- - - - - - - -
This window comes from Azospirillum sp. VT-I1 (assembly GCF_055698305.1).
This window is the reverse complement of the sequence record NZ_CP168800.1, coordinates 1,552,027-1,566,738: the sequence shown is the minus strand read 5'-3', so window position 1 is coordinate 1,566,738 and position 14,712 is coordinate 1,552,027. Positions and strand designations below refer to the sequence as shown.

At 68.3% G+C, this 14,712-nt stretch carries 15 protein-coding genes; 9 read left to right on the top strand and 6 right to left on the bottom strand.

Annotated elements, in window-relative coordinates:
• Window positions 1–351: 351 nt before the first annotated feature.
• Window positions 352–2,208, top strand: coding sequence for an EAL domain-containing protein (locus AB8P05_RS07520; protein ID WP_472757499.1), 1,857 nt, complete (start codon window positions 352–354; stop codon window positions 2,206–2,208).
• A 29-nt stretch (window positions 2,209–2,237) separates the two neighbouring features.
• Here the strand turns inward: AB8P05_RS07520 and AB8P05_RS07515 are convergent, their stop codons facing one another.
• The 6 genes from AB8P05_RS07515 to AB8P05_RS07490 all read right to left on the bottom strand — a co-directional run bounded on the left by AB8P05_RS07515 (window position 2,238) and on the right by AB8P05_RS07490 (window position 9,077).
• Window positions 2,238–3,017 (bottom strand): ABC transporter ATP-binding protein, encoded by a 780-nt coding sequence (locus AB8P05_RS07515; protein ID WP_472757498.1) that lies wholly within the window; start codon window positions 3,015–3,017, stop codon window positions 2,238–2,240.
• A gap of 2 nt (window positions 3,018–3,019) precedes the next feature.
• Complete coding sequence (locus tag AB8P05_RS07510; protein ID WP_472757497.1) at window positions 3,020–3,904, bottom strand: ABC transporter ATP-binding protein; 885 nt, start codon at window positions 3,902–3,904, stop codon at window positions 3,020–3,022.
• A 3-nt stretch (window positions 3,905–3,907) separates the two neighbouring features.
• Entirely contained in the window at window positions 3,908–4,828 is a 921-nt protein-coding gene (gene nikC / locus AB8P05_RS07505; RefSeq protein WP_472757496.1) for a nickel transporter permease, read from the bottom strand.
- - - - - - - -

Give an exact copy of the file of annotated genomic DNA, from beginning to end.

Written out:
This window comes from Azospirillum sp. VT-I1 (assembly GCF_055698305.1).
This window is the reverse complement of the sequence record NZ_CP168800.1, coordinates 1,552,027-1,566,738: the sequence shown is the minus strand read 5'-3', so window position 1 is coordinate 1,566,738 and position 14,712 is coordinate 1,552,027. Positions and strand designations below refer to the sequence as shown.

At 68.3% G+C, this 14,712-nt stretch carries 15 protein-coding genes; 9 read left to right on the top strand and 6 right to left on the bottom strand.

Annotated elements, in window-relative coordinates:
• Window positions 1–351: 351 nt before the first annotated feature.
• Window positions 352–2,208, top strand: coding sequence for an EAL domain-containing protein (locus AB8P05_RS07520; protein ID WP_472757499.1), 1,857 nt, complete (start codon window positions 352–354; stop codon window positions 2,206–2,208).
• A 29-nt stretch (window positions 2,209–2,237) separates the two neighbouring features.
• Here the strand turns inward: AB8P05_RS07520 and AB8P05_RS07515 are convergent, their stop codons facing one another.
• The 6 genes from AB8P05_RS07515 to AB8P05_RS07490 all read right to left on the bottom strand — a co-directional run bounded on the left by AB8P05_RS07515 (window position 2,238) and on the right by AB8P05_RS07490 (window position 9,077).
• Window positions 2,238–3,017 (bottom strand): ABC transporter ATP-binding protein, encoded by a 780-nt coding sequence (locus AB8P05_RS07515; protein ID WP_472757498.1) that lies wholly within the window; start codon window positions 3,015–3,017, stop codon window positions 2,238–2,240.
• A gap of 2 nt (window positions 3,018–3,019) precedes the next feature.
• Complete coding sequence (locus tag AB8P05_RS07510; protein ID WP_472757497.1) at window positions 3,020–3,904, bottom strand: ABC transporter ATP-binding protein; 885 nt, start codon at window positions 3,902–3,904, stop codon at window positions 3,020–3,022.
• A 3-nt stretch (window positions 3,905–3,907) separates the two neighbouring features.
• Entirely contained in the window at window positions 3,908–4,828 is a 921-nt protein-coding gene (gene nikC / locus AB8P05_RS07505; RefSeq protein WP_472757496.1) for a nickel transporter permease, read from the bottom strand.